Top Five Post-Neutral Milk Hotel Bands

Published on May 30th, 2009 in: Issues, Listicles, Music, Top Five Lists |

elvis perkins in dearland

Elvis Perkins (In Dearland)

While others moved on to the Decemberists, the Arcade Fire, or—God help us all—Bright Eyes, Elvis Perkins would eventually fill the void left from a dearth of Neutral Milk Hotel’s music. Perkins’ voice, while much less declamatory than Mangum’s, shares his reedy tone and unusual accent. Unlike the Decemberists’ literary lyrics, Perkins is far more adept at drawing on Mangum’s gift for surreal phrases that sound both otherworldly and too close to home. (The first verse of “Emil’s Vietnam in the Sky” is anchored with the line “In the hallway where the devil and his lover beg you for change on the sly.”) The endearingly imperfect horn charts that gild and punctuate many of his songs also bring to mind Scott Spillane’s Salvation Army Marching Band-inspired arrangements, as on the opening of “Doomsday” from Perkins’ most recent album, Elvis Perkins in Dearland.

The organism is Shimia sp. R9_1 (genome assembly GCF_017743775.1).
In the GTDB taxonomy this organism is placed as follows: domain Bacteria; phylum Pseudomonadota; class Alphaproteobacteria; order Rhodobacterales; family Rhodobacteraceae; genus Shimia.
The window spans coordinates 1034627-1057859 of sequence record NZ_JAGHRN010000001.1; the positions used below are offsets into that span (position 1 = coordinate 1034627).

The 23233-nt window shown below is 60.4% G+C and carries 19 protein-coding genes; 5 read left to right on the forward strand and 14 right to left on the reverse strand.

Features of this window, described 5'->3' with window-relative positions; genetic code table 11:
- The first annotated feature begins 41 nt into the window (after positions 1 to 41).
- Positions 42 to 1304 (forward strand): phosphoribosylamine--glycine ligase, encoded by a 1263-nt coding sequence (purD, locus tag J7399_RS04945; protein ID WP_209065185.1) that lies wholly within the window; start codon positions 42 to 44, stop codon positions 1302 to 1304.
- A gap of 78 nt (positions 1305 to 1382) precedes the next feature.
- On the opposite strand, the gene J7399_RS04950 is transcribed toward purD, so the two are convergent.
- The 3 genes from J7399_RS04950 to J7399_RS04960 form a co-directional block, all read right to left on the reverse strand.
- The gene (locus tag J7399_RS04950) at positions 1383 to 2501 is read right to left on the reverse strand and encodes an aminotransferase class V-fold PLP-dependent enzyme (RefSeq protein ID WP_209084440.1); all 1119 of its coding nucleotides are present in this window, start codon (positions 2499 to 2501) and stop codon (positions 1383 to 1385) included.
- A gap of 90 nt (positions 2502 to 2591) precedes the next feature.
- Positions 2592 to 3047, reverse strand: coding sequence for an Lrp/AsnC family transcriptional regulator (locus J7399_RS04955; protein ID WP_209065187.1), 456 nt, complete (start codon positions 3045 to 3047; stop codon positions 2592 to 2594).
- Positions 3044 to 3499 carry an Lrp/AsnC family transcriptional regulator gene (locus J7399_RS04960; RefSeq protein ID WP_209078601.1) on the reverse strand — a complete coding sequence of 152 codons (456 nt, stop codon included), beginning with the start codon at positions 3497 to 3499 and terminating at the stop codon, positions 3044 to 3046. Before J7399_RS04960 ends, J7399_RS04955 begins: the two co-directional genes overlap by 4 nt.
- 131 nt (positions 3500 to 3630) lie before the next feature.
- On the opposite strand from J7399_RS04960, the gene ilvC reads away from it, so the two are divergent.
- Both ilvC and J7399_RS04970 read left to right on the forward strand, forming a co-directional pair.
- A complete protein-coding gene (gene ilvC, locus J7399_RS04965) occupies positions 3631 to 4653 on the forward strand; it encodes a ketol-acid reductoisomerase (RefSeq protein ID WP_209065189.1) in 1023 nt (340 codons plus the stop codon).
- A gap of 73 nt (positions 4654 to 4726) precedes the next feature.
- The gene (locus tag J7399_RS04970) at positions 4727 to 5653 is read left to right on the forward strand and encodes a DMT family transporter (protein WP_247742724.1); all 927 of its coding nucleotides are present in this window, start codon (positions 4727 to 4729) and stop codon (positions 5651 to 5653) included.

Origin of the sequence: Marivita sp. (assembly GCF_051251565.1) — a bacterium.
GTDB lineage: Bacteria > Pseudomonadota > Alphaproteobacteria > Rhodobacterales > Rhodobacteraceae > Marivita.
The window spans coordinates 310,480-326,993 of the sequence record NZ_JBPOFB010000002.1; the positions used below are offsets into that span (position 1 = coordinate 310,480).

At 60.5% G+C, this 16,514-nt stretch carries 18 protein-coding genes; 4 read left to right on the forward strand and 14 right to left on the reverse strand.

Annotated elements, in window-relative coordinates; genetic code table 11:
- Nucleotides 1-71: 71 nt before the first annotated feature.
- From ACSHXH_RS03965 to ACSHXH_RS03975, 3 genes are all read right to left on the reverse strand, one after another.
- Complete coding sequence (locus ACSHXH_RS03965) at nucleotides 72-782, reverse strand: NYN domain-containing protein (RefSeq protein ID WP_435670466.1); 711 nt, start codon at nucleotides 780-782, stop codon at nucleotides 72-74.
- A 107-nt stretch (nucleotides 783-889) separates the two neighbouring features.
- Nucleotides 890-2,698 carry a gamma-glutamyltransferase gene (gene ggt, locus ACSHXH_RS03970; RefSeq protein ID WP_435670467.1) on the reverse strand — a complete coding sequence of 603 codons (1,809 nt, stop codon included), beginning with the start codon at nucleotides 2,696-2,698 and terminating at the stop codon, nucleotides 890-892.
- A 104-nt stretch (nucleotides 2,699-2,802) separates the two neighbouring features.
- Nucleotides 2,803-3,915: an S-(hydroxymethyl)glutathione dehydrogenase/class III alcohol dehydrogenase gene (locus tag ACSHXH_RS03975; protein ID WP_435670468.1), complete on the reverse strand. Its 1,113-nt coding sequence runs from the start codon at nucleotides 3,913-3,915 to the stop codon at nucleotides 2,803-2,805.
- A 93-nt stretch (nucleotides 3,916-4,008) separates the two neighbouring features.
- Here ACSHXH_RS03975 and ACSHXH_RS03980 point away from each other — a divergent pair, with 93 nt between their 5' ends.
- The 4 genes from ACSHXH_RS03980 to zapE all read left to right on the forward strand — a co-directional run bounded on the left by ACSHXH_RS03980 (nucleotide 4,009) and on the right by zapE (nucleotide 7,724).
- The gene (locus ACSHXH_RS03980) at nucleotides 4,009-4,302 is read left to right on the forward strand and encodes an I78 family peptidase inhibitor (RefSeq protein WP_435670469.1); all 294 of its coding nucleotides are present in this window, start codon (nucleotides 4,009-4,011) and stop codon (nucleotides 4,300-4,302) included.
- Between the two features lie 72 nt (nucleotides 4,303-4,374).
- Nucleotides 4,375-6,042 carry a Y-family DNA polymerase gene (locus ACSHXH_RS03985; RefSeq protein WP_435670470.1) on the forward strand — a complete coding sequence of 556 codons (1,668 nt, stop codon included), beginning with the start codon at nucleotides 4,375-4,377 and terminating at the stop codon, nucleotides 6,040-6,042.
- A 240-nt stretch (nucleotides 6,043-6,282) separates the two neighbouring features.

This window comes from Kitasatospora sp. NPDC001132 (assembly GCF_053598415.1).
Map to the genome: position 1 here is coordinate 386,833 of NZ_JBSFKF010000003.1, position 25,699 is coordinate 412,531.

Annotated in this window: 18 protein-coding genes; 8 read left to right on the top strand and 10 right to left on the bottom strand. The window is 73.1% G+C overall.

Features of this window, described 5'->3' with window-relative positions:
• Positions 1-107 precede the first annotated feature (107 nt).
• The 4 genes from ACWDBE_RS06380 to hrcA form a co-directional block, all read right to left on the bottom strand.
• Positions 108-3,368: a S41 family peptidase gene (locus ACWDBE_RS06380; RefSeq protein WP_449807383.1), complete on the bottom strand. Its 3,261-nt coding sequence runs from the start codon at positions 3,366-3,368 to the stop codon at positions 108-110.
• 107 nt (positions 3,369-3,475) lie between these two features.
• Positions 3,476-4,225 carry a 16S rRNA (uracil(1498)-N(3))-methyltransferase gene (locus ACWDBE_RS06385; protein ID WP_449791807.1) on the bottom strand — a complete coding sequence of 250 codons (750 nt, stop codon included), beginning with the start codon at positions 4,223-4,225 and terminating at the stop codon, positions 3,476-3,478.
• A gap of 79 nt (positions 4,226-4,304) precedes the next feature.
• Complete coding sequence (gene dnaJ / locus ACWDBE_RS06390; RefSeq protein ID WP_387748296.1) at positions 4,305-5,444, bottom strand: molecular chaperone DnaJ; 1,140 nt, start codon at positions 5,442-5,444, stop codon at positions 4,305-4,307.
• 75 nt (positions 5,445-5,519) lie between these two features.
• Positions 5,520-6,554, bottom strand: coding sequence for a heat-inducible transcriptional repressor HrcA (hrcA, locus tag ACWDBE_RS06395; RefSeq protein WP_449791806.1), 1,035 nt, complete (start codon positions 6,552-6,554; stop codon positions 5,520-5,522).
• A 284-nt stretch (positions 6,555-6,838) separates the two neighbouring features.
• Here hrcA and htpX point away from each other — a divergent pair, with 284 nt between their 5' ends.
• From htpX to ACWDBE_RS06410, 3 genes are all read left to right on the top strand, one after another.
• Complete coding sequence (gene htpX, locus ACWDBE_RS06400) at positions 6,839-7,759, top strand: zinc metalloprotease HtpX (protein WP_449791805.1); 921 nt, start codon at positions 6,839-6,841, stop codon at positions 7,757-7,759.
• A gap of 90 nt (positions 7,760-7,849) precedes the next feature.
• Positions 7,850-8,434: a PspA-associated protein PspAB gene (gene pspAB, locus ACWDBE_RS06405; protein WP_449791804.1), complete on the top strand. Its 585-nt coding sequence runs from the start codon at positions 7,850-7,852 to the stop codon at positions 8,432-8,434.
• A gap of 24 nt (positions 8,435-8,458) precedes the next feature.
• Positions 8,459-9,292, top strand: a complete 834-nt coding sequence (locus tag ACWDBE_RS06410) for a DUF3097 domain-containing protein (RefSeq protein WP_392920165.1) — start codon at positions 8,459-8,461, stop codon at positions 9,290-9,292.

The connection between Aeroplane and Perkins’ output to date is not confined to the aesthetics. Both Aeroplane and Ash Wednesday look unflinchingly at tragedy. Where Mangum’s mourning for Anne Frank is a universal sadness, Perkins’ comes from a more personal place. In the liner notes to the independently-released demo version of Ash Wednesday, Perkins says that he lost his parents to “two of the greatest tragedies of our time”: his father, Hitchcock repertory actor Anthony Perkins, died of AIDS in 1992, and almost nine years to the day later his mother perished on one of the planes that crashed into the World Trade Center.

Perkins’ music has grown to encompass many other influences on Elvis Perkins in Dearland, which is the first recorded appearance of his backing band. Unlike Mangum, who left music after the release of Aeroplane, Perkins has not only explored tragedy but also how to move on from it. His Ash Wednesday-era B-side “The Dumps” ends with the prophetic line “We are starting the living again,” and “Shampoo”, the opening track on In Dearland, likewise features the lyric “I don’t want to die, no matter how dark tomorrow may be.”

Pages: 1 2 3

One Response to “Top Five Post-Neutral Milk Hotel Bands”

  1. tom williams:
    May 31st, 2009 at 5:35 pm


    Just wanted to say I really enjoyed this. I wrote something very similar a few months back (, so it’s really cool to see people thinking along similar lines.

    I’ve never heard any Elvis Perkins or Laura Gibson so I’m off to check them out now! Thanks for the tips!

    – tom

Time limit is exhausted. Please reload the CAPTCHA.